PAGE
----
Positive Uranium Fundamentals?

Most people I speak with understand that the need for energy cannot withstand rising fossil fuel prices or growing harmful emissions over the long term. It’s why demand for nuclear energy is re-bounding. This is undeniably true given the 481 new reactors being planned, proposed or under construction globally.

But what is also undeniably true is that the price of uranium continues to slide to less than $30 per pound as discussed in my previous blog.

Against these two contradictory trends what are the positive uranium fundamentals? More importantly, when will we see a reversal of the uranium price that has been in the doldrums for so long?


Firstly, the price issue is characterized by enduring negative short and mid-term drivers versus the positive long-term fundamentals. As stated previously, the negative impacts from the Fukushima disaster on supply and demand, together with negative media and poor market sentiment have caused a major decline in the price of uranium.

Conversely, the long-term fundamentals remain strong, including global power consumption to grow 4% every year to 2020+, 30 nuclear power countries expanding capacity and 45 nuclear-free countries looking to add nuclear power.

Together, there should be a 30% growth in the use of nuclear power by 2020 that is driven by a demand for affordable and clean electricity.

Incidentally, what doesn’t help is the ill-informed commentary by scaremongers such as Claude Walker (@claudedwalker) who recently wrote on The Motley Fool (April 28, 2014).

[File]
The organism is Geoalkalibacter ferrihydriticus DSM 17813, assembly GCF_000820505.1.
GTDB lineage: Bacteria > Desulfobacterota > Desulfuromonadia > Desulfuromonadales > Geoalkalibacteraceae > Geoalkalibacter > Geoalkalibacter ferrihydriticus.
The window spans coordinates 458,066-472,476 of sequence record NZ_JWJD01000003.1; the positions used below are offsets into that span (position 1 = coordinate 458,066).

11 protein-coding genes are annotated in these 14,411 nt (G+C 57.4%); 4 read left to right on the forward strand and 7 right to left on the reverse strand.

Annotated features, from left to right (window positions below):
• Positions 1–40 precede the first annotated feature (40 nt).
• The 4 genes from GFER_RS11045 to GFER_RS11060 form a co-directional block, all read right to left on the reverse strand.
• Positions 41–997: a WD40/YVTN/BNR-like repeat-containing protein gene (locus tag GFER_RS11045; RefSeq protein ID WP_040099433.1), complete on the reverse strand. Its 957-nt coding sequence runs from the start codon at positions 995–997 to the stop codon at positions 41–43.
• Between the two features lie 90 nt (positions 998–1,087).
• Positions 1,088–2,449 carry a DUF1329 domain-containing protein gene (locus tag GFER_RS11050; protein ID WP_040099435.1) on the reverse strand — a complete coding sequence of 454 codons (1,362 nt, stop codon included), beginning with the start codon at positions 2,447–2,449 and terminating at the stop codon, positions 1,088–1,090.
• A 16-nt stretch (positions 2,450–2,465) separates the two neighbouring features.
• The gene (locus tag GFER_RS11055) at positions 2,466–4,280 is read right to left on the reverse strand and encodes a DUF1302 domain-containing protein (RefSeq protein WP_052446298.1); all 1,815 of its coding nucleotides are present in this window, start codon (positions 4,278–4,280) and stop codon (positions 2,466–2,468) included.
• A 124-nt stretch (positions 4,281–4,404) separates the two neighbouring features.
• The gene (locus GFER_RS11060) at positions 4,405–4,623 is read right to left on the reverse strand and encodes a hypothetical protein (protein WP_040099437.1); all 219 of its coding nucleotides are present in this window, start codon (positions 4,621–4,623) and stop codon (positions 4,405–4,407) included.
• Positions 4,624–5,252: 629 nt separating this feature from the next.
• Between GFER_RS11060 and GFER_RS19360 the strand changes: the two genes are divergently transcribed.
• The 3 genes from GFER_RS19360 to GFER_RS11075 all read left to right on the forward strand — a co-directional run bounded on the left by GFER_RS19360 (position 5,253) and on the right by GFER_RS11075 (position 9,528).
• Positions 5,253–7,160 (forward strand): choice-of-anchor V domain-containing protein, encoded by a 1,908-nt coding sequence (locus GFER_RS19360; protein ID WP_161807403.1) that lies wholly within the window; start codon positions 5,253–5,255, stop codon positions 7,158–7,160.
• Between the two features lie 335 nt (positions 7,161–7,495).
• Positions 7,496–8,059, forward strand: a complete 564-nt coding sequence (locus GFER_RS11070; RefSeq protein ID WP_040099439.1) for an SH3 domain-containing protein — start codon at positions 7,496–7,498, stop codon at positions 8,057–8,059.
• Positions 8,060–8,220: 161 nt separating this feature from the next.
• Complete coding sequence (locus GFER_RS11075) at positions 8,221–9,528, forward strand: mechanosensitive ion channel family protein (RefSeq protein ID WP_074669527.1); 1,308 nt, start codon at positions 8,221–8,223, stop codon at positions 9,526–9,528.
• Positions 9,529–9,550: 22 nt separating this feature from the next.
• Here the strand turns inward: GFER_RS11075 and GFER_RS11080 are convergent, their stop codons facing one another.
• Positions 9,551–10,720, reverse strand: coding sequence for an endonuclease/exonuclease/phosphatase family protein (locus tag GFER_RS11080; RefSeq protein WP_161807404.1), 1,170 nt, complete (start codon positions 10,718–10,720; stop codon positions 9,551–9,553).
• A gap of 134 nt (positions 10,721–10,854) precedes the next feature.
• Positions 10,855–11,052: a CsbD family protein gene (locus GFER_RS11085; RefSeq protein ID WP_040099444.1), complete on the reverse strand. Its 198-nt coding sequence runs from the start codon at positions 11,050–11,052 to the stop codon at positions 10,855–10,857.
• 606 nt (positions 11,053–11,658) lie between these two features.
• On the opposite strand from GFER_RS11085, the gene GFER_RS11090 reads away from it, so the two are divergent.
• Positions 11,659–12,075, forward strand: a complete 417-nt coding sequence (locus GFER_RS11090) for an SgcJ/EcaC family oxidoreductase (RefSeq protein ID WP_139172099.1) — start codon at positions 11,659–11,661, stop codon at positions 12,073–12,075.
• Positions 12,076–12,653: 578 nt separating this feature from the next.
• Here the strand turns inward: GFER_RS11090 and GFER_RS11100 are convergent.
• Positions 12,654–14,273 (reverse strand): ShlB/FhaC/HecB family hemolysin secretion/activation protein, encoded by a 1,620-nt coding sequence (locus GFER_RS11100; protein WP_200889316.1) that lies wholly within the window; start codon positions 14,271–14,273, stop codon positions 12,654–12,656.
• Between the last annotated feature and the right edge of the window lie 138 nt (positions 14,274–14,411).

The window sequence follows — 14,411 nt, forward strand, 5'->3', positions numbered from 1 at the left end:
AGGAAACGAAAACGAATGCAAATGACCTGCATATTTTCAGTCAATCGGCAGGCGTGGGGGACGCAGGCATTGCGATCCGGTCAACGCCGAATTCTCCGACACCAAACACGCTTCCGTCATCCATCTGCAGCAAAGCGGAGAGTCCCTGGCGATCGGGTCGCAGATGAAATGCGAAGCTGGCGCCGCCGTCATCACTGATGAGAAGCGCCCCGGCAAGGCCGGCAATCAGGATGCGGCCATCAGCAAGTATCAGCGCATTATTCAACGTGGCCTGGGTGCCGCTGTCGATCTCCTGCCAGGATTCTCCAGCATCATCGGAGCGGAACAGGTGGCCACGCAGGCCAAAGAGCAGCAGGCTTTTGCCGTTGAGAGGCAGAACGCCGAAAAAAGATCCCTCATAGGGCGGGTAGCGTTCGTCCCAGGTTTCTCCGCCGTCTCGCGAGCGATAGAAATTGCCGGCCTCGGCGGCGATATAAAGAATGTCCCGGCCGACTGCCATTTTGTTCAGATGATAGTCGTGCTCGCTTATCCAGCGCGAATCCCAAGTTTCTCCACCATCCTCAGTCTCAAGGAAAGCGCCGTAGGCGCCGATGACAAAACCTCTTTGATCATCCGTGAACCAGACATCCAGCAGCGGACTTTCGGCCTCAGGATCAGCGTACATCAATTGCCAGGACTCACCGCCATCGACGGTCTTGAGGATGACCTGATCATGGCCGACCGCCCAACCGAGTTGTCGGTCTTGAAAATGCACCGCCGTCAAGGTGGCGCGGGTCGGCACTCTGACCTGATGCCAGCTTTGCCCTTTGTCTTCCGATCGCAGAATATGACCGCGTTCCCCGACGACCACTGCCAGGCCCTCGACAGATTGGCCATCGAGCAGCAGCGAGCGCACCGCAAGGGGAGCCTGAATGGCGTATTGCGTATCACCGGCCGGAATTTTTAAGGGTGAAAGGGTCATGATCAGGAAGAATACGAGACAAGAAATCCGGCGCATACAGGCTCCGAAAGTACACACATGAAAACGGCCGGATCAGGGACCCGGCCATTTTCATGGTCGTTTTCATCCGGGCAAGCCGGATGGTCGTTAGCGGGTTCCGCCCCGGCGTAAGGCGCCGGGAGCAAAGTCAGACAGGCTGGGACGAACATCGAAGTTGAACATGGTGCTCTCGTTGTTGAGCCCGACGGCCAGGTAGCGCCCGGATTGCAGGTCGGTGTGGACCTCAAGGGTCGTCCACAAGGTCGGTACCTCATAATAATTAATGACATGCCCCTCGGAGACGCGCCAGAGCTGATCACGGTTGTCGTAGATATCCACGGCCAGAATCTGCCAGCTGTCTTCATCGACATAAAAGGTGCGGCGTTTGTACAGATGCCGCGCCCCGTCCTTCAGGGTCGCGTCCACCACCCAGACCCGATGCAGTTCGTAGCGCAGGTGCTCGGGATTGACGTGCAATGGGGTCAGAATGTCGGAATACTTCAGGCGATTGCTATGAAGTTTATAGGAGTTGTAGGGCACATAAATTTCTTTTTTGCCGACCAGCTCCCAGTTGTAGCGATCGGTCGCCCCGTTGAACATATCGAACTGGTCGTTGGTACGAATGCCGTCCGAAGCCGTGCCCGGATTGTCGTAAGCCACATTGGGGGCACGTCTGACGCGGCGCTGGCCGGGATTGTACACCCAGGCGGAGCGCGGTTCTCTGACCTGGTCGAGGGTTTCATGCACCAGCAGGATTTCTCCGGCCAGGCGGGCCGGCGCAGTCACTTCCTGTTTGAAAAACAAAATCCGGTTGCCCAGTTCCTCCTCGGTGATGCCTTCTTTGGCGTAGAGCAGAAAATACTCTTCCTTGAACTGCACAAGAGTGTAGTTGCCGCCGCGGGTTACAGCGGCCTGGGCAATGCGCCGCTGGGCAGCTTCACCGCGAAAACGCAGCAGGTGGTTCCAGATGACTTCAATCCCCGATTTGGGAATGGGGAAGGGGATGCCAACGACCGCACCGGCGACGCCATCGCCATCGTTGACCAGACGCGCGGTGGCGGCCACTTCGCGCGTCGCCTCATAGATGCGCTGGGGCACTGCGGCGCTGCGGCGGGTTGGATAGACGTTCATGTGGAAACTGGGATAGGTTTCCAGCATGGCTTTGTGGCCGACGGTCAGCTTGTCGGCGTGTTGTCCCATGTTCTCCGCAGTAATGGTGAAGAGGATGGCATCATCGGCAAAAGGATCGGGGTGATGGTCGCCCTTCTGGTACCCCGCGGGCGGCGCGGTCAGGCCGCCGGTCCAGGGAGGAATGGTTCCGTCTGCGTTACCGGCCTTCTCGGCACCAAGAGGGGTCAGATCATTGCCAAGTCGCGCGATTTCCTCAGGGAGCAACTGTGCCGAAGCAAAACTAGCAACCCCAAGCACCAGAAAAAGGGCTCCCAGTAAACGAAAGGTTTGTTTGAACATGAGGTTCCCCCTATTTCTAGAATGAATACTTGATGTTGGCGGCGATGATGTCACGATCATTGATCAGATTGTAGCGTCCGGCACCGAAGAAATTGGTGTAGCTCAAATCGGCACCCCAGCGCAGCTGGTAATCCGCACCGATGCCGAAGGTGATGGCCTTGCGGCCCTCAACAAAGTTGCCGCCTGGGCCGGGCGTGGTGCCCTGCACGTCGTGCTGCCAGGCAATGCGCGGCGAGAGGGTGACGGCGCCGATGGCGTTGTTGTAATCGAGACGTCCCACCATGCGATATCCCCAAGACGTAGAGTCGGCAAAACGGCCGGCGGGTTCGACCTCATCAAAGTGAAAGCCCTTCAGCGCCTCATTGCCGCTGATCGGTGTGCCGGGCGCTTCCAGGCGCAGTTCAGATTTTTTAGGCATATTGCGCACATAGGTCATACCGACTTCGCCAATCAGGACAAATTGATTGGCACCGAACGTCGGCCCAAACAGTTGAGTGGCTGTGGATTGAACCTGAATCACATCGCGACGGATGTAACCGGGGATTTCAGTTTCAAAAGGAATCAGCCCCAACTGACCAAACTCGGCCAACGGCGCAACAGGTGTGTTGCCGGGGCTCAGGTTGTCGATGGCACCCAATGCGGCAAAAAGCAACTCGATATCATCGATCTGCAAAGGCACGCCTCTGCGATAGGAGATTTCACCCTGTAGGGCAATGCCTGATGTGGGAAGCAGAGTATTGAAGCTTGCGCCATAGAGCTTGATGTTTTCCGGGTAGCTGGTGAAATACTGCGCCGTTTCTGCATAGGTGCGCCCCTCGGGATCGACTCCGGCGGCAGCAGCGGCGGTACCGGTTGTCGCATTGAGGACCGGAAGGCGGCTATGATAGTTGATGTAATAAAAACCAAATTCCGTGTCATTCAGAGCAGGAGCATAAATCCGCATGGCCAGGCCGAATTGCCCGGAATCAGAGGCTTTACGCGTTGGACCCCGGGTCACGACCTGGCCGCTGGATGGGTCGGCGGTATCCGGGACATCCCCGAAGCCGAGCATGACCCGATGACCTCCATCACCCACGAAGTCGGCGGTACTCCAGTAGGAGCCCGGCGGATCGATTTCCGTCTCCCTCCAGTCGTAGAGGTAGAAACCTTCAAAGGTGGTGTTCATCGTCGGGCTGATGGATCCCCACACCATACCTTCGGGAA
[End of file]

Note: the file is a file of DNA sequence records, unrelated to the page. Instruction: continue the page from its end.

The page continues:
Walker states, “Even coal powered plants can power up and down more easily [than nuclear plants], and they’re far better for the environment (CO2 is nowhere near as dangerous as radioactive waste – and uranium mines are far more toxic to workers and nearby towns than coal mines are.”

This is complete nonsense. Of course, every death is a tragedy, but significantly more people have died working in the coal and oil industries relative to the nuclear industry (see graph below and related article*).

What is also nonsensical is the comment about nuclear waste. Solid nuclear waste is produced in minuscule amounts relative to other forms of power. In fact, the average, modern Westerner could receive 100% of their power from nuclear energy for an entire lifetime, and require the production of about enough waste to fill a regular355 ml can of Coke. The same energy production calculation for coal gets you numbers ranging from 50 to 80 tons, much of which includes airborne CO2.

In time, the debates about Climate Change and the benefits of nuclear energy will be moot. We will all understand that Climate Change is real and that there will be devastating impacts if we don’t reduce CO2 emissions. Until then, the debates will continue. It takes all kinds!

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